During this micropsychoanalytic technical support the analyst respects criteria of great prudence and remains of the maximum neutrality. He limits himself to listening to the account and the reminiscences of the patient. During a long walk through the streets of his town of origin and around the surrounding countryside the patient spoke repeatedly about the irrepressible burst of tears which he had during his infancy whilst in front of the television when the Dutch football team lost against the German one.
It was a screen-memory, a situation of displacement-binding of a situation of an irreparable loss, the breaking of the narcissistic shell and of the infantile omnipotence.
The visit to the place where his mother’s body was buried also had in this case the function of a powerful associative inductor which triggered a profound process of psychic elaboration. A few days after the visit to the cemetery the patient had the following dream:
I was at the window of our house in … (the name of the place of birth) and my father was there. Me and another person had to jump from the window but it was very very high. The threatening Void was below us. We were carrying some things on our shoulders and I said: “But we need a parachute!” And my father said: “Jump, don’t worry, you can do it!” In any case I jumped and we both plummeted and whilst I precipitated I thought: “But I don’t have a parachute!”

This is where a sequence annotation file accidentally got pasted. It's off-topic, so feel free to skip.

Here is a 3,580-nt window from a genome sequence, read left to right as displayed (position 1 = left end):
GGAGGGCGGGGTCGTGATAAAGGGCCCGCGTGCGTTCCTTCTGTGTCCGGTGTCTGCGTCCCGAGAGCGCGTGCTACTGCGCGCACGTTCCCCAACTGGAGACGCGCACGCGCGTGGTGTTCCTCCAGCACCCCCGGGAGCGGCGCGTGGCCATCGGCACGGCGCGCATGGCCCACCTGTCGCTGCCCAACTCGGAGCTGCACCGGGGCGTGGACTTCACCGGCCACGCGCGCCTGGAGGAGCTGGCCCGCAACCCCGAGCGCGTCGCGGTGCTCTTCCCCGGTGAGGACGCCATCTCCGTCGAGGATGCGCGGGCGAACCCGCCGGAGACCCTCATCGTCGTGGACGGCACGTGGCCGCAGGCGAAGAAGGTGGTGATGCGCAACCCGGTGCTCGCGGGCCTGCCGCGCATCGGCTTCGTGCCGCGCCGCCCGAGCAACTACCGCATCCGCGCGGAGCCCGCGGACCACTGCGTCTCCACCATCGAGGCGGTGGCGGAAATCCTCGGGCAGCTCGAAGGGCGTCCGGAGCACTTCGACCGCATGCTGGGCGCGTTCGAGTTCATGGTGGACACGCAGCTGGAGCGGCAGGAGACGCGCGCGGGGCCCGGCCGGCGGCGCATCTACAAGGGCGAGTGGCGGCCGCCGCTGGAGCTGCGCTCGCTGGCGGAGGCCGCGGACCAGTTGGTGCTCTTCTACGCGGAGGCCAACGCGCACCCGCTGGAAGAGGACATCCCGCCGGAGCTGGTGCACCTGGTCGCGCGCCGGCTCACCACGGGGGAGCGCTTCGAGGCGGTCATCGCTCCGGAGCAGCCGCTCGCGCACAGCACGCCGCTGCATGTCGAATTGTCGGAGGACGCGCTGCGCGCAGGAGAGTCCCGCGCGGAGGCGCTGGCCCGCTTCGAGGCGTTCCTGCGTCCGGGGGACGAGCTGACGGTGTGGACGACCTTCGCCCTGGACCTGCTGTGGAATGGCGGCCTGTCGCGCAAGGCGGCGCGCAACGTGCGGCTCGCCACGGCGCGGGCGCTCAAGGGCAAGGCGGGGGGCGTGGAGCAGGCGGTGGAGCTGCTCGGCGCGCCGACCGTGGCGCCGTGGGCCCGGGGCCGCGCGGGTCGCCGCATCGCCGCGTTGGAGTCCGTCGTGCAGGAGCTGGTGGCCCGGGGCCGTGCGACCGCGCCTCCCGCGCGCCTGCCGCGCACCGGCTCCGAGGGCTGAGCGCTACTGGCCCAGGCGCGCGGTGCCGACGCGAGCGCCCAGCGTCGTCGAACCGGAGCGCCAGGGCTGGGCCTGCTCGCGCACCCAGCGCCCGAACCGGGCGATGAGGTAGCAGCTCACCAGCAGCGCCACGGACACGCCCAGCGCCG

We’re going to crash against a plank of wood… We crashed upon this coffin (LAPSUS: coffin instead of thing – in Italian the words are similar, cassa – cosa) which cushioned the blow. Then the dream’s atmosphere changes and there is a girl with her legs open wide as if she were waiting for someone to penetrate her”.
Here are some of the associations produced: “If I hadn’t landed on that plank I would be dead! And instead I was alive, inside a hole. I had fallen into the coffin but there was no one in it. I thought of you Doctor, that you had thrown me to make me understand: “Go, can you see that there is nothing in there? There is no life” And in the real life it’s me, me that lives after this fall; my mother is no longer, but I live, live… not to return to the coffin, I must live because life is that girl who awaits me with her legs open wide. I want to throw myself but I want the maximum safety: a parachute. From the window you either fly or you die. Now I’ve clearly seen my mother inside a coffin from behind the window. And she has disappeared from my life. That was the last time that I saw her but I thought she was sleeping! Mummy you’re sleeping, aren’t you? Wake up! She wasn’t sleeping… I would never have been able to wake her. She was on the bed like my granddad had been and they had taken them to the same place. She used to kiss me, she used to warm me, she was my love. How can she have become so cold? But that’s the way it is! (he punches the wall adjacent to the couch violently) She was cold. From the window, in any case, one goes away, disappears, doesn’t return, and I want to go too. I wanted to go to her: this symbolic trip doesn’t frighten me because it leads to a place where she ended up. In the end I am the only one alive and there’s nothing in the coffin. I opened this damned coffin and inside it there was nothing. The parachute is my mother.”